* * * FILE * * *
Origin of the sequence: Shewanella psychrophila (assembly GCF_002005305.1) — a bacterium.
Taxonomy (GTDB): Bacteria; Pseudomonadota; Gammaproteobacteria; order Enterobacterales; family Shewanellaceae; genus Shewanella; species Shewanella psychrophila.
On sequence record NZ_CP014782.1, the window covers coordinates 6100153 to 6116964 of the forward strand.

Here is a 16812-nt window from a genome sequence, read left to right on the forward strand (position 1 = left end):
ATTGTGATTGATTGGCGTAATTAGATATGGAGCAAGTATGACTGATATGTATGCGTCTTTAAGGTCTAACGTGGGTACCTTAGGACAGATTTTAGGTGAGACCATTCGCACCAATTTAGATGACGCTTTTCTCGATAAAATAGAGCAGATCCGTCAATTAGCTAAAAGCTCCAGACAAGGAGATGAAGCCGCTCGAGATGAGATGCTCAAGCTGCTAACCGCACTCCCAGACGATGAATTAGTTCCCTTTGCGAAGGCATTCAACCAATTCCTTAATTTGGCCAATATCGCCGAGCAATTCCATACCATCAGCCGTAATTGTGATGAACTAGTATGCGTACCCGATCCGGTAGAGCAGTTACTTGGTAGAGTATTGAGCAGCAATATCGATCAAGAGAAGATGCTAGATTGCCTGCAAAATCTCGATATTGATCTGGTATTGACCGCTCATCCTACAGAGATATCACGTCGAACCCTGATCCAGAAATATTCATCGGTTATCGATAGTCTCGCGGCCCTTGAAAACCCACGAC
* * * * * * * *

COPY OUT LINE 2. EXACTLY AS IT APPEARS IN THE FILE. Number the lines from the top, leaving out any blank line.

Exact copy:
Taxonomy (GTDB): Bacteria; Pseudomonadota; Gammaproteobacteria; order Enterobacterales; family Shewanellaceae; genus Shewanella; species Shewanella psychrophila.